The Body Control Module – Pulling the Automotive Strings

Posted By : ES Admin
The Body Control Module – Pulling the Automotive Strings
Technology Explained: Body control modules manage a large proportion of the electronics in modern vehicles. Continental explains how it's tidying up the cables and ensuring comfort and safety.
Electronics in vehicles are taking on more and more functions. Today, basic functions such as vehicle lighting, activating the windshield wipers, and immobilizers are an indispensable part of every car's standard features, accompanied by comfort functions such as remote control keys and automatic climate control. But innovations such as automatic start/stop and tire pressure monitoring aided by sensors are to be increasingly found in series production models. Together, all of these functions belong to a vehicle's body electronics. The comfort and additional safety offered by these functions are now almost as important to a car as the engine under the hood. And what do they all have in common? Body control modules pulling the strings in the background.

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1.The microcontroller is the data processing center of the body control module.

2.At the high-current output for example the rear window defroster is connected.

3.The driver chips control the vehicle exterior lighting.

4.The relais are controlling for example the windshield wiper or the central door locking.

5.With the 24-pin signal interfaces (signal-socket) switches, sensors or the vehicle data bus is connected with the body control module.



Processors and Actuators: Powering the Central Body Control Module



As the brain acts as the control center of living organisms, so a body control module controls part of the vehicle electronics, explains Andreas Wolf, Head of the Continental Body & Security Business Unit. As in a PC or laptop, at the heart of a control module lies a processor together with an associated working memory. Interfaces connect the body control module with sensors, actuators, and other control modules in the vehicle. If, for example, a driver opens their vehicle with the remote control key, the control module receives an encrypted signal from the radio receiver built into the car. An algorithm processes this information in the processor and passes it on to the actuators. The digital signal triggers the mechanical action and the vehicle's doors are unlocked. But this capability alone does not make the control module absolutely essential. Even without the aid of a control module, the doors could be unlocked with the remote control key as a single, locally restricted function via conventional relays. The decisive argument in favor of a body control module is its ability to unite multiple functions in one place. By doing this, it offers one simple but key advantage: Fewer cables. Were everything to be operated via traditional relays, the variety of electronic functions in modern vehicles would render it completely impossible to accommodate the complexity and weight of the cables in a passenger car.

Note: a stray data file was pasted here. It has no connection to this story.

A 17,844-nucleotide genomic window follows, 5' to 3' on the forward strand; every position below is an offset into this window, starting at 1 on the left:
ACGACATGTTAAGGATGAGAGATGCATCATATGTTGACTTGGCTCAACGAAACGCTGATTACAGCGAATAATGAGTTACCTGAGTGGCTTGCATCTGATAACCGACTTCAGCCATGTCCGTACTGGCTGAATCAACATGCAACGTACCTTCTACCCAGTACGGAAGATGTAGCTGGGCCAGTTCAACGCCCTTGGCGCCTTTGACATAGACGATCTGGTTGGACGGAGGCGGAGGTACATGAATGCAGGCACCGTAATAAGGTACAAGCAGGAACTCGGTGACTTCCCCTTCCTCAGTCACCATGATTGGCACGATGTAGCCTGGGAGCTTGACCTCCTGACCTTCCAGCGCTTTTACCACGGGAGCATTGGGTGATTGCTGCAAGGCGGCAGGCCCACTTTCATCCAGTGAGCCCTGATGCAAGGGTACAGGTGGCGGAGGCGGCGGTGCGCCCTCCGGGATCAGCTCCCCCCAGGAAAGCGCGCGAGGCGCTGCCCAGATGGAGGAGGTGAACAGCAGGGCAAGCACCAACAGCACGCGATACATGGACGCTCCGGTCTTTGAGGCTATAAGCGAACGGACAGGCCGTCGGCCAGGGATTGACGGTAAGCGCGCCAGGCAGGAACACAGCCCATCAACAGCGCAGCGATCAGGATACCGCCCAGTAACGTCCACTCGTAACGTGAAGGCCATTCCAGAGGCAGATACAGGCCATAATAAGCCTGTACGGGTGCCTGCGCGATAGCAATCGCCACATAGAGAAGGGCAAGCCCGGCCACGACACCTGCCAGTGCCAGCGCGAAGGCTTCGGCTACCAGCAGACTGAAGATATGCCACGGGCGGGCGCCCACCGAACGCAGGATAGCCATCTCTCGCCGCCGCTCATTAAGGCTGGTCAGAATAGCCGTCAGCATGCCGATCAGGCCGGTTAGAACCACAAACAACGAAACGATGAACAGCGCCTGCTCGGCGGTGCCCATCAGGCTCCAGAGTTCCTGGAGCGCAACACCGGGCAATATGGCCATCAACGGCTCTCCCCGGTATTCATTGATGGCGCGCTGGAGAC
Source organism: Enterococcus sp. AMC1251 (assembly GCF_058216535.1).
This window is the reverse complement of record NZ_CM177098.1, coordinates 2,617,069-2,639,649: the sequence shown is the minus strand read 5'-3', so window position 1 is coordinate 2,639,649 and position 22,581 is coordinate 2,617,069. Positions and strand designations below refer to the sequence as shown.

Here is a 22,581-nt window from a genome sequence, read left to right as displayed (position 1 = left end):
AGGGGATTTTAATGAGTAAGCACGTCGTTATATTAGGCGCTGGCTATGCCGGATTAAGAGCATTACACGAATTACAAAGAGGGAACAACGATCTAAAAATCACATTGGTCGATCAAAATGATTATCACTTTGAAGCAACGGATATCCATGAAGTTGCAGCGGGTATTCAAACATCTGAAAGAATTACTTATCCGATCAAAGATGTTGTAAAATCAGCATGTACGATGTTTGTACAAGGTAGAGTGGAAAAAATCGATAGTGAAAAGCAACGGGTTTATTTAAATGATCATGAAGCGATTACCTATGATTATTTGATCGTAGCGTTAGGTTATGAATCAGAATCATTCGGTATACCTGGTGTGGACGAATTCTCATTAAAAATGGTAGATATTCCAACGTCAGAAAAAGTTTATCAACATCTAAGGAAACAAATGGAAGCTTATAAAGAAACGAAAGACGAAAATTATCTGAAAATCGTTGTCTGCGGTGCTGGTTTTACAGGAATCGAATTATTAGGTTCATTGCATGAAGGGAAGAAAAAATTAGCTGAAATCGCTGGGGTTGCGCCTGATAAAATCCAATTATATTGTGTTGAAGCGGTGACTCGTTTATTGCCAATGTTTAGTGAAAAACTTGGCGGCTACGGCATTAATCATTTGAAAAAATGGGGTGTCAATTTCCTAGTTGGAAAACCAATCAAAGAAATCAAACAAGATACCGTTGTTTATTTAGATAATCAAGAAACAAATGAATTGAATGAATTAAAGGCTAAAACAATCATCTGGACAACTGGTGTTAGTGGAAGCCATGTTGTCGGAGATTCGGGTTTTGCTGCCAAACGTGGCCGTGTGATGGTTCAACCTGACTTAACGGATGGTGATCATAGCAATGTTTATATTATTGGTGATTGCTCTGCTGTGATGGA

Monitoring Energy Flows



The possibility of integrating different functions presents a further advantage. A body control module can manage energy flow, thus ensuring that too many functions do not consume large amounts of energy at the same time, overloading the electrics. The principle behind it is simple: The most important function at any one time always receives an optimal supply of energy, taking priority over other functions. This capability will play a major role in electric vehicles for another reason. In the future, one of the tasks of a body control module will be to employ clever energy management to maximize the distance a car can travel before the battery needs to be recharged.